2013 MLB Draft Musings - Power On The Corners

We need a big bat. That sentiment and statement washes across every fanbase, every winter, spring and summer. Fans of Los Gigantes, especially historically oriented or age challenged, remember the glory days of bats galore wearing the French Vanilla. Historically, LF and 1B are the premier landing spots for the 40 HR characters, trading defensive flaws for big batting umph. But something is amiss in MLB today, there really is a huge dropoff in power across the league. National league average for 2012: 1B: 266/336/442. 3B: 270/333/433. LF: 265/329/434. RF: 260/329/439. Are the days of the slugger behind us? I doubt it, but the pickings are slim, because teams lock up their talent early. Any hint of a guy flashing power and obp skillz and that player is getting locked up tight. The free agent market is a suckers bet where you overpay for players with major flaws in their games, or deteriorating skillsets. Giants fans know all about this from the unpleasantness in the mid 2000s.

So I searched the interwebz looking for the Sabean quote about needing to develop our own power hitters because nobody wants to come to PacBell. Didn't find the exact one, saw the famous "stalking horse" reference, where Sabes bitterly declared he wouldn't be a foil to agents anymore. I did find a NYTimes article post-championship (numero dos), where he says the following:

"Some of it has to do with where you draft," he said. "To get the better position players, you have to cherry-pick at the top of the draft," he said. "If you draft lower, you can take pitching, because there’s usually pitching later in the first round, or in later rounds." (Never mind that the Giants took Lincecum with the 10th overall pick in 2006 and Bumgarner with the 10th pick a year later, or that Crawford and Belt went in the fourth and fifth rounds while Sandoval was an amateur free agent.) (original article:

So a quick perusal of the corners as far as org depth and what might be there in the draft, where power has traditionally been the calling card, as opposed to middle of the field players who might highlight better defensively at the expense of some batting prowess. First, the rotation: Almost all the talent starts at SS and the bump until HS. Then the move off begins, either due to size or range. If a player can stick at 3B he is more valuable. If he can't hack the footwork and has an arm, the shift is to RF. If the arm doesn't play, a move to LF. If the legs don't play, then its 1B. 1B has the most pressure to hit, even today, although its worth noting that Sabean likes his defense at the position, one Jack Thomas Snow, and the current incumbent young Brandon Belt are both slick fielding dudes.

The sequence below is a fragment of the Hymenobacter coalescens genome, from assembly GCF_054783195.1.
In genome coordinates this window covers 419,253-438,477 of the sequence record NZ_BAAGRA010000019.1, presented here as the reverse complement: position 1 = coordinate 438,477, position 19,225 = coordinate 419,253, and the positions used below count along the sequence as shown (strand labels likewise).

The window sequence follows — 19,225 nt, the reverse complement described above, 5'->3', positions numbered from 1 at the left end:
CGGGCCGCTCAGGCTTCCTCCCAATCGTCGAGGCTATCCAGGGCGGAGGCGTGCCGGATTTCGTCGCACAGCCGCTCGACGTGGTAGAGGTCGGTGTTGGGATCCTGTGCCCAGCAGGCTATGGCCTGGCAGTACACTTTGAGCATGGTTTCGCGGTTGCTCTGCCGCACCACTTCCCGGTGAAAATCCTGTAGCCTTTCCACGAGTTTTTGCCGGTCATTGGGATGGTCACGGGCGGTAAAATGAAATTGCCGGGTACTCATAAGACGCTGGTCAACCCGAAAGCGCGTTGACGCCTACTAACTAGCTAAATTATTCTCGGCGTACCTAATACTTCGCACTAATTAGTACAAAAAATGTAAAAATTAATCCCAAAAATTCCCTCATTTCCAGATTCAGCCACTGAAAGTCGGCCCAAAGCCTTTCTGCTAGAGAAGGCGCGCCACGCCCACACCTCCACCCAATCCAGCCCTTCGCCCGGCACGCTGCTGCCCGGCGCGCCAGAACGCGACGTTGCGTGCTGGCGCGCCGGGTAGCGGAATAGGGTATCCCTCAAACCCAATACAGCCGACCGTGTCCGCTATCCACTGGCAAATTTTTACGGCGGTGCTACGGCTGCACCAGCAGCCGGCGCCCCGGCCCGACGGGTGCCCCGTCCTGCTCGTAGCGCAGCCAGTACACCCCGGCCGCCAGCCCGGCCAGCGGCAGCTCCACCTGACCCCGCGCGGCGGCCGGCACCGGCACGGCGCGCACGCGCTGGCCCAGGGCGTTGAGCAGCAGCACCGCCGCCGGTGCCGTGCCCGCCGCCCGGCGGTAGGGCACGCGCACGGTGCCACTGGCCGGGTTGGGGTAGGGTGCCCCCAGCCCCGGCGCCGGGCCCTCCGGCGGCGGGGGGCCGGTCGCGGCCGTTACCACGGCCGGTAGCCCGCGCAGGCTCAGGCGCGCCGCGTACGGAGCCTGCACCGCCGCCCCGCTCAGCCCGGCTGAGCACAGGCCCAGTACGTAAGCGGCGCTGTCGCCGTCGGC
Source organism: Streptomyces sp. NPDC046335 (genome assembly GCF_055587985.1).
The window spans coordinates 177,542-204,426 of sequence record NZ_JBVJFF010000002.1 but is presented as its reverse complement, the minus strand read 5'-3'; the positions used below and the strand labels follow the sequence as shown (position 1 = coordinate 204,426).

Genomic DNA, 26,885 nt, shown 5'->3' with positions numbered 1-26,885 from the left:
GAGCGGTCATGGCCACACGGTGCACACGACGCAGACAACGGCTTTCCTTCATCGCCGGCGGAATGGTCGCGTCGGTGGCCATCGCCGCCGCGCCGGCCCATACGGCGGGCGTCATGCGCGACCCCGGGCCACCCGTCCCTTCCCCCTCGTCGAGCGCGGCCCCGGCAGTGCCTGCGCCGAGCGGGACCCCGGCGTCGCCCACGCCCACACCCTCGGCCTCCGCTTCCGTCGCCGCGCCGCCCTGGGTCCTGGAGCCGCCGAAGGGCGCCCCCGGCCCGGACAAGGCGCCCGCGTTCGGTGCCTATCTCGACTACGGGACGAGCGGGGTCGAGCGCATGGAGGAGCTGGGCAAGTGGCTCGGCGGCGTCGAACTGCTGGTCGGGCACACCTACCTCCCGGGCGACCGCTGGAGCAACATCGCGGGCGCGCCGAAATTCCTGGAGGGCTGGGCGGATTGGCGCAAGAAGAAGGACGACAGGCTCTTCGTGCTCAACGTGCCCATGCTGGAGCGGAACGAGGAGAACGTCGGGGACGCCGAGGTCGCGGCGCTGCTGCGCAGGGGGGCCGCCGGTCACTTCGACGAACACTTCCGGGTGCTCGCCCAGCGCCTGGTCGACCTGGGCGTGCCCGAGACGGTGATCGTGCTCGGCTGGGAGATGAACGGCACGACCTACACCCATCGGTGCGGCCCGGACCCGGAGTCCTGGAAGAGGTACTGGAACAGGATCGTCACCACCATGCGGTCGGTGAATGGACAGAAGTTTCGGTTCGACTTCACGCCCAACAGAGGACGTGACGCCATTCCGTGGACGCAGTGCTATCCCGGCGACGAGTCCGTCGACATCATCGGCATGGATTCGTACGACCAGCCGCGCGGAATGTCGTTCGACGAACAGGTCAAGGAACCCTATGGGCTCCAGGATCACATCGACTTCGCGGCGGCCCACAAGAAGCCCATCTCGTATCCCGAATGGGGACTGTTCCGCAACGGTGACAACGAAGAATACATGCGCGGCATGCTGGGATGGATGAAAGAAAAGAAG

Cracking the Giants corners might be getting tough after a few years of revolving doors. First off, Pablo Sandoval is locked for the next two years, and if his world series performance is anything to go by, a tear up the old contract might be in order assuming he starts hot out the gate next year. Brandon Belt is under team control for a few years, and despite a lot of twitter noise about mean Bruce Bochy, got over 400 ABs last year and should crack 500 this year. Pablo is 26, Belt is 24. If they can elevate their game to another level, the Giants could be in business for many years. In the OF its not so clear. Hunter Pence will be getting his final expensive arbitration eligible contract in a couple days (the Giants will most likely settle before a hearing). Angel Pagan could move to RF if Gary Brown comes alive, he's under contract for 4 years now. They could extend Pence, who apparently is very willing. In LF the Giants have a poo-poo platter of choices, reclamation projects all. They are sacrificing power for defense and possibly OBP, depending on how a Gregor Blanco/Andres Torres platoon works out with Javier Herrera and Cole Gillaspie getting a crack as well. A dark horse is Joaquin Arias, who plays 3B and SS mainly, he might be able to handle LF a tad, especially if Andres pulls a hammy, a likely possibility.

So in these musings I've been trying to list the top 9 guys in the Gigantes farm system. For the corner spots, this will be a tall task. I'd start with close to the majors OFs, who will also have cracks at the 4th/5th OF spots: Frankie Peggs, a RH tooled up hitter who has not manifested much power beyond doubles gap and refuses to take a walk. Peggs has had some knee surgeries, he took it easy last year in Fresno, not stealing bases. Roger Kieschnick puts the K in K but he also has some legit home run power. He is a LH hitter, best suited for RF because of his good throwing arm. Recent draftee Mac Williamson has the chance to be a steal if he can maintain his K rates from short season ball. Mac has excellent power and a short RH swing to go along with a plus arm, he'll play RF. Prospect hounds are all over him, but he faces a big test, most likely in high-A San Jose. Joining him is Shawn Payne, who will play LF. Payne has enough pop to keep pitchers honest, but most likely will gain a tweener label if he stays in LF. He has shown excellent on base skills and amazing stolen base percentages. RH Bat.